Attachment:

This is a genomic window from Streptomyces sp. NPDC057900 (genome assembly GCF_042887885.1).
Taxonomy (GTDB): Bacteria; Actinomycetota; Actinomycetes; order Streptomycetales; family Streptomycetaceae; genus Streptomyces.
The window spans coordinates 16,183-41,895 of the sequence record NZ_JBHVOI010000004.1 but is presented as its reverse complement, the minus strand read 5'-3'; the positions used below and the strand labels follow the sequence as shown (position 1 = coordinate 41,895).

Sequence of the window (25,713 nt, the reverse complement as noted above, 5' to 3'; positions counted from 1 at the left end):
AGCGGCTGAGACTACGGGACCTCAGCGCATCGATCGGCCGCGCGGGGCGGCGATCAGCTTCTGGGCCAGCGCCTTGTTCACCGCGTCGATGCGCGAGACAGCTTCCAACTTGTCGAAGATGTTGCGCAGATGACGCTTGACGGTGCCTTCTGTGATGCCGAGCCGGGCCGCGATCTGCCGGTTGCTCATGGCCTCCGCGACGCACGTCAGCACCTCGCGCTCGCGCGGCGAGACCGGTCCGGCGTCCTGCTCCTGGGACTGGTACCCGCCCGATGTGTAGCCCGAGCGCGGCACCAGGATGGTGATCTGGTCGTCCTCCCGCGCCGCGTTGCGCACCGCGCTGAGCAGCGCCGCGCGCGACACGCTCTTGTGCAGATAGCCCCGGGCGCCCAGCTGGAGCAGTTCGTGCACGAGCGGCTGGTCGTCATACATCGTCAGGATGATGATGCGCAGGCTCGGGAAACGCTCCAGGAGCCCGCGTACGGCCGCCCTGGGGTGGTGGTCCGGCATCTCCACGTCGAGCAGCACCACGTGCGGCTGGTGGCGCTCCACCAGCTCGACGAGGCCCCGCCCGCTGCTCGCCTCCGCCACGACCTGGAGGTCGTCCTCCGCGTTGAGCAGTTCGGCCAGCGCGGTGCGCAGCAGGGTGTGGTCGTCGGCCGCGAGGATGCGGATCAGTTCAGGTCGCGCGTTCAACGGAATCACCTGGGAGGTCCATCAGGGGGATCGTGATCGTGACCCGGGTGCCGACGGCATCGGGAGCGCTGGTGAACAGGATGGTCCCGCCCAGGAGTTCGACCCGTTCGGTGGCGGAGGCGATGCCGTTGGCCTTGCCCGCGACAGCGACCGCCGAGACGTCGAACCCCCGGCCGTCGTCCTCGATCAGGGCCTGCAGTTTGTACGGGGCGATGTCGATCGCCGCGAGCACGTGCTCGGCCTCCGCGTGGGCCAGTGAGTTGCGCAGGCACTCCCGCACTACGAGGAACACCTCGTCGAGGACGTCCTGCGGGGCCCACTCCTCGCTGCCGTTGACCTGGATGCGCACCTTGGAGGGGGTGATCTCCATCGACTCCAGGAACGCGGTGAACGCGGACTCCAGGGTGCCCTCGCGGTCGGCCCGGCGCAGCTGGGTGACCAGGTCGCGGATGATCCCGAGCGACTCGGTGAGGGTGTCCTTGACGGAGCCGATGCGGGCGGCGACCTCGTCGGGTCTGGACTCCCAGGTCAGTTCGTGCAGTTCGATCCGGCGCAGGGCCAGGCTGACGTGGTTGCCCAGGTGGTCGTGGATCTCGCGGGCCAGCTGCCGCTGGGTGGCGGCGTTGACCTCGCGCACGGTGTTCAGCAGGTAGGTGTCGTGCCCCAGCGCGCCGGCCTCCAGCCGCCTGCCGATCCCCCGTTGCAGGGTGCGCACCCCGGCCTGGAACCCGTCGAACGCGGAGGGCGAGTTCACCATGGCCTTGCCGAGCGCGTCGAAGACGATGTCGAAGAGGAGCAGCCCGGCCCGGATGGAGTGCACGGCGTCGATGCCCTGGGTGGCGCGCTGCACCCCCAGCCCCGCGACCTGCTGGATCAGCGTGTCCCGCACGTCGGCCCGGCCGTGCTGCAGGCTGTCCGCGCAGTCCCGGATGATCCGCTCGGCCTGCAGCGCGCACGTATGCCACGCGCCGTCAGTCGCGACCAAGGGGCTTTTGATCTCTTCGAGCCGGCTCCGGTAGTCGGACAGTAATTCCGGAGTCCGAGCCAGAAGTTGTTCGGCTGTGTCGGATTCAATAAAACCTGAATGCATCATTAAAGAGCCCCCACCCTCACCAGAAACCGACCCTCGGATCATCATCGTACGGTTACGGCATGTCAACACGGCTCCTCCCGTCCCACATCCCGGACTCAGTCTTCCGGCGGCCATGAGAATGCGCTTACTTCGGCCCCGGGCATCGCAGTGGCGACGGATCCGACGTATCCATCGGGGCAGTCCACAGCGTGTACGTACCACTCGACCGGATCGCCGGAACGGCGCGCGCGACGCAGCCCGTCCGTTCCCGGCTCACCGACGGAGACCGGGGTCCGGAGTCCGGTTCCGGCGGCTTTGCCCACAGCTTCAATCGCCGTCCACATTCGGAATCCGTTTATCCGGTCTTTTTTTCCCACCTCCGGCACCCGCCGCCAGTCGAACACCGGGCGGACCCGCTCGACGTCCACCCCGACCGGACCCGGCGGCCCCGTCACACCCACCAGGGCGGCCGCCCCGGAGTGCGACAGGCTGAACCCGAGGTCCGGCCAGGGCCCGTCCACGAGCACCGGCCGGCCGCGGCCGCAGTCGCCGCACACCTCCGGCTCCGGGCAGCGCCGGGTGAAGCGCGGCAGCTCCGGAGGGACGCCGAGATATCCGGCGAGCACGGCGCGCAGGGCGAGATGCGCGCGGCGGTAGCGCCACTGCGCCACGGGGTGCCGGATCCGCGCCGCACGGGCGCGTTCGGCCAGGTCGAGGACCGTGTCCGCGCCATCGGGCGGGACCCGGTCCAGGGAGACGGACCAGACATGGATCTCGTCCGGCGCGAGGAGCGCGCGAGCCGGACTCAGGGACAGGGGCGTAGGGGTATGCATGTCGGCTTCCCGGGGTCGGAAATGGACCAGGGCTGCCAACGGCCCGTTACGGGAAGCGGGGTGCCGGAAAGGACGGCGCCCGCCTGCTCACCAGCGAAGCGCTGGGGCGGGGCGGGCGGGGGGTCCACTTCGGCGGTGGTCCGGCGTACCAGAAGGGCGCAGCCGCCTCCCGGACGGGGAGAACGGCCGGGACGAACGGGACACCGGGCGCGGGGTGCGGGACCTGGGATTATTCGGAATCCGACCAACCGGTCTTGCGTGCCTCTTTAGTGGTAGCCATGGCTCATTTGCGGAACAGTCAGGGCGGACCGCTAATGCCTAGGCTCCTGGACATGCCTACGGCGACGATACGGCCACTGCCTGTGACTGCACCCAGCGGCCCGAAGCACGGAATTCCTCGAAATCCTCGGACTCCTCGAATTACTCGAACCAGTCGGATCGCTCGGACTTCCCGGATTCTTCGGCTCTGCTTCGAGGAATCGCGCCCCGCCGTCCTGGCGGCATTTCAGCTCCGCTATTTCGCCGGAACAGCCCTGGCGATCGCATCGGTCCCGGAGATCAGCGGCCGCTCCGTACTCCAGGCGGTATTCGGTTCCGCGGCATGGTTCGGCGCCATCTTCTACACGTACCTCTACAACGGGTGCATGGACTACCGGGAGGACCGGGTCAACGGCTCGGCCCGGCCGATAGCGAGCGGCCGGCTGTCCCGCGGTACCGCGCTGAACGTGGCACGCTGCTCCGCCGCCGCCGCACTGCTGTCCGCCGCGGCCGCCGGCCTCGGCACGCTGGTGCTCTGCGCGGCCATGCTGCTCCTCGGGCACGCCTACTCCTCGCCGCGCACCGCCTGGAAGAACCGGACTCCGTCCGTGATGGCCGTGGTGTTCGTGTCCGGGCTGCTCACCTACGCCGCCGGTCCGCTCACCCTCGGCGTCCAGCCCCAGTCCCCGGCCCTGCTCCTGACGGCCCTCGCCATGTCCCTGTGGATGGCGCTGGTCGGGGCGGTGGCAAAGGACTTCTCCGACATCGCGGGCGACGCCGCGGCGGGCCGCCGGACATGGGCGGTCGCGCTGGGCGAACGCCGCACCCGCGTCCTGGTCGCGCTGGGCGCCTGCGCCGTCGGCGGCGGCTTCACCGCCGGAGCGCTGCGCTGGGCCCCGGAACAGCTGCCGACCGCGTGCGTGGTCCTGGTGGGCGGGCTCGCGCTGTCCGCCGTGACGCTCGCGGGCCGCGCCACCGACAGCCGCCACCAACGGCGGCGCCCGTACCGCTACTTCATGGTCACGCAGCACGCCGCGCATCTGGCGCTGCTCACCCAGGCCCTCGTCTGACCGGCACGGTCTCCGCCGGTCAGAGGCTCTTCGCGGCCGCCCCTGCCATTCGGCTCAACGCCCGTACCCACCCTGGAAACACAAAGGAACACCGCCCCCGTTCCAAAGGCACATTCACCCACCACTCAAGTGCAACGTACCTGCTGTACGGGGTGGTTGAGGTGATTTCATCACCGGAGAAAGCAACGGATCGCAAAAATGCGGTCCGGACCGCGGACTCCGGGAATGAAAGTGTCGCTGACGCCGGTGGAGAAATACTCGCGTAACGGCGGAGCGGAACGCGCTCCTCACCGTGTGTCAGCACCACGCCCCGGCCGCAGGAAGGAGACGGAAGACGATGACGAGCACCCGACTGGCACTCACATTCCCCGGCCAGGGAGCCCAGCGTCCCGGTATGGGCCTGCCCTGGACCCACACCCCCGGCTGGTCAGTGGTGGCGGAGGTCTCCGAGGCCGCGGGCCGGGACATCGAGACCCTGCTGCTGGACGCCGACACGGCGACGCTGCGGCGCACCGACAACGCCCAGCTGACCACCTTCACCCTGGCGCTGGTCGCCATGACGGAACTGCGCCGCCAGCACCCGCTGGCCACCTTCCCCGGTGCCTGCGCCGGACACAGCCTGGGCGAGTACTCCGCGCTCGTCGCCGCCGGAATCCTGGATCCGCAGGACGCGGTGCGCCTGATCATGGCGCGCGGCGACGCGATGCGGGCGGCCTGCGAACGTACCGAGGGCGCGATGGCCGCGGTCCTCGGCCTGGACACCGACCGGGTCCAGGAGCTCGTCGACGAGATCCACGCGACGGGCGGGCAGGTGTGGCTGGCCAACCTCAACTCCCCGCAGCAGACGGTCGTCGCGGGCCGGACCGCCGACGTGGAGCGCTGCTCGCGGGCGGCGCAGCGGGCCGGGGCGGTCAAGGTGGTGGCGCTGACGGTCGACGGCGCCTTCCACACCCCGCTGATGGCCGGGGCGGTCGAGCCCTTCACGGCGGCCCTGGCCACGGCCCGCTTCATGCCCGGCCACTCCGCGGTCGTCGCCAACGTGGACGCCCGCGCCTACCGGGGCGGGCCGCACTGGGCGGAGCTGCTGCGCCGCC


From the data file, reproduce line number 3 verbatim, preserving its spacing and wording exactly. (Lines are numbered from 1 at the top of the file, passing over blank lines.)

The window spans coordinates 16,183-41,895 of the sequence record NZ_JBHVOI010000004.1 but is presented as its reverse complement, the minus strand read 5'-3'; the positions used below and the strand labels follow the sequence as shown (position 1 = coordinate 41,895).